Date of Award

2011

Degree Type

Dissertation

Degree Name

Doctor of Philosophy (PhD)

Department

School of Education

Abstract

Following the launching of Sputnik in 1957, Congress passed the National Defense Education Act of 1958 that primarily funded research for the teaching of science, foreign language, and math. English was omitted, but in 1961, due to persuading from the National Council of Teachers of English (NCTE), Congress funded a program that established institutes and centers for research for the teaching of English.

In my research I argue that in order to secure federal funding, the NCTE altered its formal mission to accommodate popular educational rhetoric. Ironically, after achieving federal funding for curricula research one outcome was a recommendation for the teaching of English to shift its focus back to as it was in earlier eras.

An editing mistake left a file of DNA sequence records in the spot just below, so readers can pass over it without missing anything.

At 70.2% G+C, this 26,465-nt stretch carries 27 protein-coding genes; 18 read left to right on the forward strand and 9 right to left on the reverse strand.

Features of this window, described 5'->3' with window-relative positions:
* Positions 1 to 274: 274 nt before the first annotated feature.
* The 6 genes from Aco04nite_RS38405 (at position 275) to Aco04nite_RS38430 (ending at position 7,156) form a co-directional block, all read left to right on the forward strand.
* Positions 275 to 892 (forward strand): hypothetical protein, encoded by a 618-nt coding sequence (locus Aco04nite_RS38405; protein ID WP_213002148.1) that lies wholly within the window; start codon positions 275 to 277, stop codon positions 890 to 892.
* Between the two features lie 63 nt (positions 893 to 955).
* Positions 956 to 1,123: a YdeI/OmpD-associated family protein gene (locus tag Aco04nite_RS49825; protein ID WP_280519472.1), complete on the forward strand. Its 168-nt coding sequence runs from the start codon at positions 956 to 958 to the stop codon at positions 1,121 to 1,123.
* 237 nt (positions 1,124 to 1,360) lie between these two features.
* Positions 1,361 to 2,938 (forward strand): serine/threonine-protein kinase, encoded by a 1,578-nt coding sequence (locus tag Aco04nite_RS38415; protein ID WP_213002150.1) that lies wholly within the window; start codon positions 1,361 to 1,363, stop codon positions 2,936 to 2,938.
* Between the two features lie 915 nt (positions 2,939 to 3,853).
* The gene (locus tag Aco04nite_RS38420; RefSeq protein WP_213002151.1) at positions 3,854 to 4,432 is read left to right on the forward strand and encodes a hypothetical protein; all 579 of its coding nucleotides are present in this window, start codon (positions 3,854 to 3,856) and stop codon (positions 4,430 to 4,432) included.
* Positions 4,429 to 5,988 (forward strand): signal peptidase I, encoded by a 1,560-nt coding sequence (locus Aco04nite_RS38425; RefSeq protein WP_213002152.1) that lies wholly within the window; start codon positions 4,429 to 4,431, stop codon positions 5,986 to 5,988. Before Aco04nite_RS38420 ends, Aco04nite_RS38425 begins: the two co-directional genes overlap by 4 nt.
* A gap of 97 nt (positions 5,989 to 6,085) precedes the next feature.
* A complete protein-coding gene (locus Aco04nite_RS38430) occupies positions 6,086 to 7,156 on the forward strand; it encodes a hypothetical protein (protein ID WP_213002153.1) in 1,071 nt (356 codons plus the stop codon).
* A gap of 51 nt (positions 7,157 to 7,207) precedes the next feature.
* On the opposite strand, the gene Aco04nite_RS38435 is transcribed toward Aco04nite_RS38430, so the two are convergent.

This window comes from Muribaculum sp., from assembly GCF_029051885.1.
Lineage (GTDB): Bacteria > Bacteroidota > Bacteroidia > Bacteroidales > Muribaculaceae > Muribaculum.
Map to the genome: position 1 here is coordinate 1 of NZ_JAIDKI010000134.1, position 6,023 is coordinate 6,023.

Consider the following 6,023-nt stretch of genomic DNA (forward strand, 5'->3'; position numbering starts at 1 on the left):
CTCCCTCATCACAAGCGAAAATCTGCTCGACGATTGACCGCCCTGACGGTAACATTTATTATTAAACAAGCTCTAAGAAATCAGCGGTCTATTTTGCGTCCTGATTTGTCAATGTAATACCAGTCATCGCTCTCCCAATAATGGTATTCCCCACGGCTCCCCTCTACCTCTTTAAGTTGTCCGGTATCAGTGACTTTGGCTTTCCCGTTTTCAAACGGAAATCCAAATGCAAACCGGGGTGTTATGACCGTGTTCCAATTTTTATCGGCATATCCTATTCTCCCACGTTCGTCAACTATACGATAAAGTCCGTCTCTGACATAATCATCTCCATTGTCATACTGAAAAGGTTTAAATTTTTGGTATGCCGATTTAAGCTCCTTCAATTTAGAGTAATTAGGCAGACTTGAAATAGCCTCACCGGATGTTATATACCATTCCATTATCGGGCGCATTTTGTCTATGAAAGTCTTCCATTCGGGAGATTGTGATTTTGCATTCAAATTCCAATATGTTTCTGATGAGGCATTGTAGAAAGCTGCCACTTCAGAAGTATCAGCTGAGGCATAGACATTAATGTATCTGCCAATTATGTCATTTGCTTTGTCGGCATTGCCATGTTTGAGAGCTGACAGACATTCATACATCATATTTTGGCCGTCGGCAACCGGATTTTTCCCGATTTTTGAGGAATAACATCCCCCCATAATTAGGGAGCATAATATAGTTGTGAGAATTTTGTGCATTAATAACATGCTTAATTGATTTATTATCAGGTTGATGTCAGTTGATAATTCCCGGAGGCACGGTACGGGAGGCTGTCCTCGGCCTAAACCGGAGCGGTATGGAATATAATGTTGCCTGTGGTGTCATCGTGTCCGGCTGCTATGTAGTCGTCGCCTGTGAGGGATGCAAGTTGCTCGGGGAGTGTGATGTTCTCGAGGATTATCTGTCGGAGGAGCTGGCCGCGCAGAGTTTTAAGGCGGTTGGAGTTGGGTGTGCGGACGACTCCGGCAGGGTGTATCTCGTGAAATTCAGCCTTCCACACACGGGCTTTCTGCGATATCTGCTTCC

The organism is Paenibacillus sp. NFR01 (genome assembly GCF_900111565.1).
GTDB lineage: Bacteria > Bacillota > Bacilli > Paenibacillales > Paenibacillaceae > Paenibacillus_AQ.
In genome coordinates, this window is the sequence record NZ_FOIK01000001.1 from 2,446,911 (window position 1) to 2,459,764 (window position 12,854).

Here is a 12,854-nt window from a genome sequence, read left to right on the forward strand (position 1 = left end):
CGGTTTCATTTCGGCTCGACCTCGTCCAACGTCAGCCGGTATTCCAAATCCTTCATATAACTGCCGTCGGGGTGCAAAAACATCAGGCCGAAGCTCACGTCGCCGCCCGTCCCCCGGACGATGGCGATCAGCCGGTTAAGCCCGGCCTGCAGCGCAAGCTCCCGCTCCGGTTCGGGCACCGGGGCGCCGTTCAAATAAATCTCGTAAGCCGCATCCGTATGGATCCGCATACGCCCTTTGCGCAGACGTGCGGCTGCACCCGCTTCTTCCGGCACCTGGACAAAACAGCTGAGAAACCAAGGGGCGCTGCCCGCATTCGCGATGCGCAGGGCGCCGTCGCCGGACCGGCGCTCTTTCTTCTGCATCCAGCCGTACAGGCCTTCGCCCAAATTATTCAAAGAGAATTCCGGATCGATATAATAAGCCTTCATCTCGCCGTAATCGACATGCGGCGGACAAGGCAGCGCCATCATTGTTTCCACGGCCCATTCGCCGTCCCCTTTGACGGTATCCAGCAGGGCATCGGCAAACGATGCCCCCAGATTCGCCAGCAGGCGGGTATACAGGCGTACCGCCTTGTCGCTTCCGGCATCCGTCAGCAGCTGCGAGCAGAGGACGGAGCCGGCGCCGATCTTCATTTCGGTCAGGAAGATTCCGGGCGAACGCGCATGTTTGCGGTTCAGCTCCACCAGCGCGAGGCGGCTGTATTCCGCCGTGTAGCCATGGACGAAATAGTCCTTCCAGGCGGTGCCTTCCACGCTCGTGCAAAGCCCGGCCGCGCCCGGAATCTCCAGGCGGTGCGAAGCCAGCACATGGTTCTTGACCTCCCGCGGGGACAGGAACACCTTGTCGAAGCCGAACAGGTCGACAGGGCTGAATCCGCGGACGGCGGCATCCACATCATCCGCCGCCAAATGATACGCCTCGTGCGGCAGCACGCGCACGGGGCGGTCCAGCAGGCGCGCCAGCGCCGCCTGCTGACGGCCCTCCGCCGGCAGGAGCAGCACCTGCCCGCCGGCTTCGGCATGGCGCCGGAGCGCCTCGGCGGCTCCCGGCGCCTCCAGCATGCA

This dissertation uniquely applies public policy literature and theory to educational history to demonstrate the contribution of the NCTE in affecting educational policy. Additionally, the few secondary sources have generally neglected the NCTE's political maneuvering during this period. Finally, though it is not a blueprint, it contributes to a greater understanding of the reasons behind educational policy change and serves to highlight the role of professional educational associations in the shaping of federal educational policy.

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Creative Commons License
This work is licensed under a Creative Commons Attribution-Noncommercial-No Derivative Works 3.0 License.

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